I think home roasters, me included, fall into the trap of believing there is such a thing as a ubiquitous 88 point coffee, or an 85 point or a 90 point coffee, and if only we could improve our cupping skills enough, we would finally be able to arrive at this score. Nothing could be farther from the truth. Cupping scores are in the pallet of the beholder.

baldheadracing (original poster)
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#9: Post by baldheadracing (original poster) »

another_jim wrote:When is this a relevant question? Who would ask it?

As a home roaster, I buy a one pound bag of coffee and try it. ...
How does one decide on that one pound bag of coffee? Home roasters - well, some of them - would make that choice based in part on vendor-provided cupping scores. If a vendor has a half-dozen washed Yirgs, then some will pick the one with the highest score. If there were six different vendors each offering a washed Yirg, then some will pick the one with the highest score. While I would expect a single vendor to be consistent across their own scores, I would not be so sure about comparing between vendors' scores - for a multitude of possible reasons. Roasting variability may be one of those reasons; if so, then roasting variability may apply within a vendor as well. That's what the question (partially) answers. Whether the answer is relevant or not is a judgement call. People may want to believe in absolutes, but Heisenberg was uncertain :wink:.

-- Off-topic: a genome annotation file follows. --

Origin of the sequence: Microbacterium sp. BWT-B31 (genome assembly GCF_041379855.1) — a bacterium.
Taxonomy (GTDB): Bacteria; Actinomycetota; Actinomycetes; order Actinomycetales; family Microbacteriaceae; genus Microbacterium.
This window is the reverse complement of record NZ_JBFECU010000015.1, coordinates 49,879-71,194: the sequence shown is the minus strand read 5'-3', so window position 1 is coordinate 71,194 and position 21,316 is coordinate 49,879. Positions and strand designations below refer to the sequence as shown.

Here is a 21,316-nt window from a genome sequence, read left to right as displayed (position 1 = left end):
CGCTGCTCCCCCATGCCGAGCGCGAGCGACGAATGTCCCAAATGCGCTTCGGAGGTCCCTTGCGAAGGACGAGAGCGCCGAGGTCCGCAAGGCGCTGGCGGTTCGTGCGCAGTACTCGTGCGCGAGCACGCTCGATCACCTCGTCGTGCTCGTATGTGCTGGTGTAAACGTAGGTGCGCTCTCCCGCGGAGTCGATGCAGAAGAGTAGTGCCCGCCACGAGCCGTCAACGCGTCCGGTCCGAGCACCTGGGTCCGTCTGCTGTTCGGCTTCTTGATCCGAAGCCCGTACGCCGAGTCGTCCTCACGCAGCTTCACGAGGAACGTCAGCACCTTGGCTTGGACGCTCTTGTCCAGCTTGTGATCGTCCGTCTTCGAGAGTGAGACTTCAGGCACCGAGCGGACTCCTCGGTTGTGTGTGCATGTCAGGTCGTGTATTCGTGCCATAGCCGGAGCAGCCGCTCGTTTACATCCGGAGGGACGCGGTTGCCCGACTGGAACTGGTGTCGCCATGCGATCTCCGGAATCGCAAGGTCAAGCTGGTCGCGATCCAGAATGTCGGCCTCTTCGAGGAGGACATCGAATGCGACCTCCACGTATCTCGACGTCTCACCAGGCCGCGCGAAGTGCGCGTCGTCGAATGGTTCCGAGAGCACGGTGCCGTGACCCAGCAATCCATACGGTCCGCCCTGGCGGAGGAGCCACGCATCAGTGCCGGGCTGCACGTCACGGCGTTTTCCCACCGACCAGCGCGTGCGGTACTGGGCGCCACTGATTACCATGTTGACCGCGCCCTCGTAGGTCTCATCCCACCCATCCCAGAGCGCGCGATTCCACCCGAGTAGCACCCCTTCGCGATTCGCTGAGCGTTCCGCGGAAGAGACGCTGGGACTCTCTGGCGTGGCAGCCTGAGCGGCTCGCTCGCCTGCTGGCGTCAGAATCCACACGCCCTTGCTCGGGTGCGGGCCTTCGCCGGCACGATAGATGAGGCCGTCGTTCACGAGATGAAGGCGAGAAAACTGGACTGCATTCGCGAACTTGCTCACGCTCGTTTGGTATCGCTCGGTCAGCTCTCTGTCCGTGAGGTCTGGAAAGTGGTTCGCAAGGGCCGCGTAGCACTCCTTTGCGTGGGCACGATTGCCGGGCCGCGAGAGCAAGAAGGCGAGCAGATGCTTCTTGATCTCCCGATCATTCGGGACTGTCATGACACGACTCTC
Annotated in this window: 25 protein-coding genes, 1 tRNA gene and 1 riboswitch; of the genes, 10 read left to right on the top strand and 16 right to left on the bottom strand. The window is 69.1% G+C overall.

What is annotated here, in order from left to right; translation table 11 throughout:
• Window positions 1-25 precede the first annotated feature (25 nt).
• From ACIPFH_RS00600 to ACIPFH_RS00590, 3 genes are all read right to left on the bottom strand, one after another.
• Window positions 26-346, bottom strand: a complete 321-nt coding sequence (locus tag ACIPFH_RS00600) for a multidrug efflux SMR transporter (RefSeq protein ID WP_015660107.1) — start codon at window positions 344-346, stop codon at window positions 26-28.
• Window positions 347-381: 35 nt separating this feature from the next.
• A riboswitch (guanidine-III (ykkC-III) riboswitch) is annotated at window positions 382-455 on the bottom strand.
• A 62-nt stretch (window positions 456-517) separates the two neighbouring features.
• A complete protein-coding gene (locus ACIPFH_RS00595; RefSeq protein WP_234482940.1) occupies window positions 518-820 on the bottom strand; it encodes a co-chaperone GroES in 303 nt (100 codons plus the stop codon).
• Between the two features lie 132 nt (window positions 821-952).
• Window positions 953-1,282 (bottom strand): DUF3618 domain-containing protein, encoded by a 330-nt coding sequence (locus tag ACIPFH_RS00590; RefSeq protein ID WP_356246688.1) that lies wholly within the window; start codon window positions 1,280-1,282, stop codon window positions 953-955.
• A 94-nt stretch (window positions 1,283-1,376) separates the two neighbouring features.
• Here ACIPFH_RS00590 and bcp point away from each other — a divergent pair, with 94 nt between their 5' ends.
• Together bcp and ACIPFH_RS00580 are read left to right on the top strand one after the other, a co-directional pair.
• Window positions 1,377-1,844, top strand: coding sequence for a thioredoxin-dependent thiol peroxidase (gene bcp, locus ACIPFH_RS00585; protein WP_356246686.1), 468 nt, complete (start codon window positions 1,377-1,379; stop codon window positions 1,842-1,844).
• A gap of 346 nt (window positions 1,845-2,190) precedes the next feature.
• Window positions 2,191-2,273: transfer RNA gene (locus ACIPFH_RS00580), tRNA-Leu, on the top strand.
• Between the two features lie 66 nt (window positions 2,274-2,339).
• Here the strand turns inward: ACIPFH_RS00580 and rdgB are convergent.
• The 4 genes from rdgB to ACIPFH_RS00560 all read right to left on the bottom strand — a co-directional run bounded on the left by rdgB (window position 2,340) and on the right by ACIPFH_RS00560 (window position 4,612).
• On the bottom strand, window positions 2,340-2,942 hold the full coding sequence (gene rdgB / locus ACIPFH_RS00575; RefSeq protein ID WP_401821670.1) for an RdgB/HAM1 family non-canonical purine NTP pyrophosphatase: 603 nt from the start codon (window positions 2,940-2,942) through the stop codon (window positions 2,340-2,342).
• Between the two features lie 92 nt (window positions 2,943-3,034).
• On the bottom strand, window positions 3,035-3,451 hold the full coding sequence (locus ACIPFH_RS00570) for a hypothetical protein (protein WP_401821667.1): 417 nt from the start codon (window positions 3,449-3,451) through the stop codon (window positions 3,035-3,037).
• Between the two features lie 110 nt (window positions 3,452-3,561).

(I haven't made a purchase decision based on scores in quite a while, but I remain tempted.)
-"Good quality brings happiness as you use it" - Nobuho Miya, Kamasada

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another_jim
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#10: Post by another_jim »

I'm not into regret. If I have a good washed Yrg, I enjoy it. I don't worry I might have missed a better one. But yeah, if you are looking to source the best, you're dealing with a population that is too big for any one person to try. So you'll have to rely on comparing the cupping scores from different people. Top roasters don't do this; they narrow to their choice to suppliers they trust, and then cup the limited samples for themselves.
Jim Schulman